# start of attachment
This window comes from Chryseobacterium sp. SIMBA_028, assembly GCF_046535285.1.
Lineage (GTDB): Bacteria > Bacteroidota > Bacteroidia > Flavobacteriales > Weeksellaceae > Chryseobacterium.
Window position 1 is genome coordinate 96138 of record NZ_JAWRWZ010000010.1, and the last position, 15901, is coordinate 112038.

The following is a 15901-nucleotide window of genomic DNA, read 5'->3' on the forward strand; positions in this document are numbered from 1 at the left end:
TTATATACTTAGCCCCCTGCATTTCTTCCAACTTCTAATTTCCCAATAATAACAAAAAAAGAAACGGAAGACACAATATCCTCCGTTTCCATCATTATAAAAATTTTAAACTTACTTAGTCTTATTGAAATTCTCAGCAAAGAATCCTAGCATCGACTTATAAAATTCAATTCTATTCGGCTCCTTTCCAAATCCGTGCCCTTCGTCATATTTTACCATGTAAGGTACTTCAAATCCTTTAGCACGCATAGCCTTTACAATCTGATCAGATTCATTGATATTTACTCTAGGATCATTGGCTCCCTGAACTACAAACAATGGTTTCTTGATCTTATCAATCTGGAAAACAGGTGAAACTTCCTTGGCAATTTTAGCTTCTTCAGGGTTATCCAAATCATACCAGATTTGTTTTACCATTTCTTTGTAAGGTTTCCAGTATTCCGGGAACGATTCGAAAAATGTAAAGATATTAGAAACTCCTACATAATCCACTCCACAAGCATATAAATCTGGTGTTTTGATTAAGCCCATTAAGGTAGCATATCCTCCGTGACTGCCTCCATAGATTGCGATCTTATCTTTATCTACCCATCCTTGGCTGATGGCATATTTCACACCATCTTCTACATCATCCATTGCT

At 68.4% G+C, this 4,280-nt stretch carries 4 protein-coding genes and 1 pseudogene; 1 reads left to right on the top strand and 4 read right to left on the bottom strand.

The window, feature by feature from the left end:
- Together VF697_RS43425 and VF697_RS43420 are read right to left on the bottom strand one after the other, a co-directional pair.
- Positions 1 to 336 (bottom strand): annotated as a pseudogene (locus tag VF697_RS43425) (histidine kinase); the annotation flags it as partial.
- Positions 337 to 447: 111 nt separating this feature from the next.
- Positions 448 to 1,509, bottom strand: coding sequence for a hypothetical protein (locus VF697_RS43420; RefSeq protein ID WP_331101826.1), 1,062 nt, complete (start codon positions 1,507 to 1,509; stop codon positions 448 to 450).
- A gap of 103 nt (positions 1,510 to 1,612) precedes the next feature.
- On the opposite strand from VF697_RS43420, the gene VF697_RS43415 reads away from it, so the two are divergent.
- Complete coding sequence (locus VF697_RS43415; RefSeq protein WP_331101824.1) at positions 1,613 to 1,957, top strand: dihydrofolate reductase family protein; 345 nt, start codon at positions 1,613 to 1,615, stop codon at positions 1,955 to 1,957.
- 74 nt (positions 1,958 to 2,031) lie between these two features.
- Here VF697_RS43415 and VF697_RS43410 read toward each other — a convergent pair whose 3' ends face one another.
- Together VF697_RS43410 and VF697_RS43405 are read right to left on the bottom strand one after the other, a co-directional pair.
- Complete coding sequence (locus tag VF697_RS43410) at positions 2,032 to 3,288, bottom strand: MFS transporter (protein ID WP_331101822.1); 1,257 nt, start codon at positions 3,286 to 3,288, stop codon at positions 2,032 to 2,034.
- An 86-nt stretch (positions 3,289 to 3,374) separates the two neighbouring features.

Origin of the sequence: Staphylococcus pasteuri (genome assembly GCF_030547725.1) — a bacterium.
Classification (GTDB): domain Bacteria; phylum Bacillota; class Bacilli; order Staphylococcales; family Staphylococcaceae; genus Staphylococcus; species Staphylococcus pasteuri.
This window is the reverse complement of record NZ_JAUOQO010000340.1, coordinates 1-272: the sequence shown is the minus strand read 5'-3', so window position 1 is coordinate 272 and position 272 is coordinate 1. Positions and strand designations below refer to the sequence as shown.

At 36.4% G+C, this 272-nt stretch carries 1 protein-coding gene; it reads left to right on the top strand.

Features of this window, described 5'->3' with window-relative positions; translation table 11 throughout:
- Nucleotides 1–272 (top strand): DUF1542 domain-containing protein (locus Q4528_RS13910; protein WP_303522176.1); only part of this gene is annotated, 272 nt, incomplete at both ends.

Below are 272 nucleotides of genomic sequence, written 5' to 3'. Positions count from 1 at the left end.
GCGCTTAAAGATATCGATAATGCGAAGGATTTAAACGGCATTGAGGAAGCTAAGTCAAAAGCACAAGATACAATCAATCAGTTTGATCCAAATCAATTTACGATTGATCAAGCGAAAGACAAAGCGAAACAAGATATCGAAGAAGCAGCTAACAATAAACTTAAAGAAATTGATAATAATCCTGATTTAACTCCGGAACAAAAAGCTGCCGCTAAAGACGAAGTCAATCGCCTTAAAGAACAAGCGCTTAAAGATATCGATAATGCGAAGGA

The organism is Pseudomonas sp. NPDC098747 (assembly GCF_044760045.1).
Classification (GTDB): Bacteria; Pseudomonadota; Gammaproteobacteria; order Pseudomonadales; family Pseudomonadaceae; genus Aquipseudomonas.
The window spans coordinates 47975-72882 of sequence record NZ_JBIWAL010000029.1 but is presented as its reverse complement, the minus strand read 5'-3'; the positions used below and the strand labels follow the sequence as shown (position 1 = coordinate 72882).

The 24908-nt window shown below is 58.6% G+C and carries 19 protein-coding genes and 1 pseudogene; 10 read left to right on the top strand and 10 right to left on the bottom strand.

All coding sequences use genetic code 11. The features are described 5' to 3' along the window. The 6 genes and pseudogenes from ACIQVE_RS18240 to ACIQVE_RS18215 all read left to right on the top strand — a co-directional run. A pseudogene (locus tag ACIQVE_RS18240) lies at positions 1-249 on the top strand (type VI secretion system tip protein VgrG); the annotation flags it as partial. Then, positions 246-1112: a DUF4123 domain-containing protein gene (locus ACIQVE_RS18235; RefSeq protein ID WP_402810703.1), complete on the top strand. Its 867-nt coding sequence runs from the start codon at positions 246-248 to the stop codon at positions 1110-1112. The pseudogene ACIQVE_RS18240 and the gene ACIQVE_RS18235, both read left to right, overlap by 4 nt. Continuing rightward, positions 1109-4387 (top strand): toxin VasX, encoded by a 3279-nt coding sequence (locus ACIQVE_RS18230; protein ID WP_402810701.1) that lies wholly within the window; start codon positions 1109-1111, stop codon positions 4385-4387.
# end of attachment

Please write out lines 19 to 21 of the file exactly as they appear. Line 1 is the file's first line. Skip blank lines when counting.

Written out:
- An 86-nt stretch (positions 3,289 to 3,374) separates the two neighbouring features.

Origin of the sequence: Staphylococcus pasteuri (genome assembly GCF_030547725.1) — a bacterium.
Classification (GTDB): domain Bacteria; phylum Bacillota; class Bacilli; order Staphylococcales; family Staphylococcaceae; genus Staphylococcus; species Staphylococcus pasteuri.